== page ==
Attending weekly worship is important for all Christians, as it allows us to refresh our weary souls, replenish our ammunition against the forces of darkness, and to bask in the Love of God and hear His word. Sunday school is a great way for young Christians to learn about the Glory of God and to know His Son, Jesus Christ. Summer youth camps are designed to help young Christians learn how to apply their faith to their daily lives and the camps offer a collaborative community of like-minded people.

Reciting daily prayers is extremely important, as this is the cornerstone of our relationship with Christ. It is communication, and as we all know, communication is the foundation on which all relationships are built. As Christians grow, their prayers, their conversations with God, also grow. Many of us started with a very simple “Now I lay me down to sleep” prayer, then we slowly progress to a free-form, no-holds-barred prayer that we recite daily – and very often many times a day. As we grow, so does our ability to converse with God.

But Jesus did not identify with our humanity just by being baptized. He did it also by His willingness to enter the desert and face temptations. In His forty days, he was tempted and He overcame the challenges that often trip us up on our journey. Jesus knows from firsthand experience how difficult these temptations can be, and it is through this shared experience that we have found some common ground for our conversations with God. He has “been there, done that,” and so we don’t need to spend much time explaining to Him how it feels when we are challenged. Instead, this allows us to spend the bulk of our time talking about our specific challenges and how to overcome them.

So as we embark upon our Lenten journey this year, let us all take stock in what God has provided for us. Let us take on the yoke of Christ, let us face our temptations, and let us focus our eyes on the promise of what is to come. In order to prepare our hearts, minds, and bodies for the promise of the resurrection, let us take stock of the gifts that He has given us, and use our gifts to support one another, our church, and our communities. Our service to God has begun, and we are now officially “on the clock.”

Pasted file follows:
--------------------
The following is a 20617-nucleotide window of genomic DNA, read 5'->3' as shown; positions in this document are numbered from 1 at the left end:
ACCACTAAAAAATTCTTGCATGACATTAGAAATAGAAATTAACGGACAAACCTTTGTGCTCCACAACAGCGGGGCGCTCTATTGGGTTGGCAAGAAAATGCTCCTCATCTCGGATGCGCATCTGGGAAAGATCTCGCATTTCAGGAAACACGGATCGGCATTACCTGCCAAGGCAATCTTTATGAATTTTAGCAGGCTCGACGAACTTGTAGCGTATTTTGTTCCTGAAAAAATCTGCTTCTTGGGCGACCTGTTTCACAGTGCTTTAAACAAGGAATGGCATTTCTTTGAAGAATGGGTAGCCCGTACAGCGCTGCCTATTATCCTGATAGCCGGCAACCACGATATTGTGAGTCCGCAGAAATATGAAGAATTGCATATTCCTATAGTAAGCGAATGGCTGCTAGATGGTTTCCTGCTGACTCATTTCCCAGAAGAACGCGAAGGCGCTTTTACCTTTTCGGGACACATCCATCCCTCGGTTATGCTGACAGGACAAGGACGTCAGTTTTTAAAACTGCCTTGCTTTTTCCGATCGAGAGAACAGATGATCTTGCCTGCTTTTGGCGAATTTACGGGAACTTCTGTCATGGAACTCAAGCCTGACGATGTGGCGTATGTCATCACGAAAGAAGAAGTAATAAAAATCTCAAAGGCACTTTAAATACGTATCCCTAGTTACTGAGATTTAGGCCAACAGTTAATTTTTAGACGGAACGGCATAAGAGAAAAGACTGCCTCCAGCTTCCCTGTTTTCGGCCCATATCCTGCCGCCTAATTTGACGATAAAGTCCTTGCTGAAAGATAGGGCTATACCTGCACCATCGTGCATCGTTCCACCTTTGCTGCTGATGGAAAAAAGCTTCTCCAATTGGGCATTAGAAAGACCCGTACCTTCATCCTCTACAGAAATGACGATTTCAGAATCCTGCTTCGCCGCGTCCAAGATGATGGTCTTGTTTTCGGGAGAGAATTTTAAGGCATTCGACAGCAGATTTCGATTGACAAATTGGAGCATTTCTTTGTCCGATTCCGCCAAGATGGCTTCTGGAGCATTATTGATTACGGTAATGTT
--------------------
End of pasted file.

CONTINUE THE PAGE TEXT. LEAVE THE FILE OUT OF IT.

— Christopher Zampaloni is a postulant seeking Holy Orders through the Diocese of Western New York. He currently serves three churches: Church of the Good Shepherd, a Native American mission in Irving, New York; St. Alban’s Episcopal Church in Silver Creek, New York; and the Cristo Rey Hispanic congregation in Dunkirk, New York. He and his wife Carolyn live within a Native American community on Lake Erie.

We are welcome to rest, Ash Wednesday (A,B,C) – 2012

February 22, 2012

Joel 2:1-2, 12-17 or Isaiah 58:1-12; Psalm 103 or 103:8-14; 2 Corinthians 5:20b-6:10; Matthew 6:1-6,16-21

Ask people how they’re doing, and often the answer begins with a single word: “Busy!” This one word is then followed by a recital of all the projects and tasks that have been demanding this person’s attention. The tone of the response may suggest that the person doesn’t want to be reminded of these manifold obligations, or that the person is desperate for someone to empathize with their troubles, or both.

When the question is: “How are you doing?” and the answer is “Busy!” and the tone is full of weariness and regret, then there’s another question floating around that begs for an answer: “Who’s running the world?” Because when we say, with weariness and regret, that we’re busy, then the implication is that the world is ours to run, and it’s a job too big for us.

Today begins the forty days of Lent, which prepare us for the great fifty days of Easter. These seasons equip us to deal with the question “Who’s running the world?”